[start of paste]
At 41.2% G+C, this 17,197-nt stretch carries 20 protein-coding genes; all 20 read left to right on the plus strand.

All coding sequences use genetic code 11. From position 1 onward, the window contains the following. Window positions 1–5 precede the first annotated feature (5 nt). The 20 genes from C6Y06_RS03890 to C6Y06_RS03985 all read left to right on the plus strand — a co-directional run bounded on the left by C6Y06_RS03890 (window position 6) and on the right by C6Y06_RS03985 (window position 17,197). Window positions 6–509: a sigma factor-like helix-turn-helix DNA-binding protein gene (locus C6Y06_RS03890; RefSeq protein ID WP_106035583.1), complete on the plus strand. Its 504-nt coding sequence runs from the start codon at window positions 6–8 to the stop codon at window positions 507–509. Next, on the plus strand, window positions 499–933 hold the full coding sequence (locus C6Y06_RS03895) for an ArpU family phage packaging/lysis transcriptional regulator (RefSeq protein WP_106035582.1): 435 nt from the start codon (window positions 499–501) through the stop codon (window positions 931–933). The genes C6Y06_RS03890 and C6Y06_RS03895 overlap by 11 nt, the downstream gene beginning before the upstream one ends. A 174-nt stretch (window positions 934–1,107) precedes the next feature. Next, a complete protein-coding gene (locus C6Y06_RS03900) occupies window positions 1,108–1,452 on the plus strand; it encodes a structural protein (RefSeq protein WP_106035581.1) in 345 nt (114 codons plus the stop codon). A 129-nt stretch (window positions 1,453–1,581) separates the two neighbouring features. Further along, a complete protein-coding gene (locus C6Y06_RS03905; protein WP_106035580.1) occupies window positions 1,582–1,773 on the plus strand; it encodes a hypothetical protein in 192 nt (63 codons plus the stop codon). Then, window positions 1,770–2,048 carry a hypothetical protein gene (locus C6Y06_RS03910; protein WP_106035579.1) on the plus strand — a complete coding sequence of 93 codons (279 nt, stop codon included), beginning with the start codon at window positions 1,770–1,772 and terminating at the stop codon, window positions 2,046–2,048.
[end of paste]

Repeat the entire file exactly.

At 41.2% G+C, this 17,197-nt stretch carries 20 protein-coding genes; all 20 read left to right on the plus strand.

All coding sequences use genetic code 11. From position 1 onward, the window contains the following. Window positions 1–5 precede the first annotated feature (5 nt). The 20 genes from C6Y06_RS03890 to C6Y06_RS03985 all read left to right on the plus strand — a co-directional run bounded on the left by C6Y06_RS03890 (window position 6) and on the right by C6Y06_RS03985 (window position 17,197). Window positions 6–509: a sigma factor-like helix-turn-helix DNA-binding protein gene (locus C6Y06_RS03890; RefSeq protein ID WP_106035583.1), complete on the plus strand. Its 504-nt coding sequence runs from the start codon at window positions 6–8 to the stop codon at window positions 507–509. Next, on the plus strand, window positions 499–933 hold the full coding sequence (locus C6Y06_RS03895) for an ArpU family phage packaging/lysis transcriptional regulator (RefSeq protein WP_106035582.1): 435 nt from the start codon (window positions 499–501) through the stop codon (window positions 931–933). The genes C6Y06_RS03890 and C6Y06_RS03895 overlap by 11 nt, the downstream gene beginning before the upstream one ends. A 174-nt stretch (window positions 934–1,107) precedes the next feature. Next, a complete protein-coding gene (locus C6Y06_RS03900) occupies window positions 1,108–1,452 on the plus strand; it encodes a structural protein (RefSeq protein WP_106035581.1) in 345 nt (114 codons plus the stop codon). A 129-nt stretch (window positions 1,453–1,581) separates the two neighbouring features. Further along, a complete protein-coding gene (locus C6Y06_RS03905; protein WP_106035580.1) occupies window positions 1,582–1,773 on the plus strand; it encodes a hypothetical protein in 192 nt (63 codons plus the stop codon). Then, window positions 1,770–2,048 carry a hypothetical protein gene (locus C6Y06_RS03910; protein WP_106035579.1) on the plus strand — a complete coding sequence of 93 codons (279 nt, stop codon included), beginning with the start codon at window positions 1,770–1,772 and terminating at the stop codon, window positions 2,046–2,048.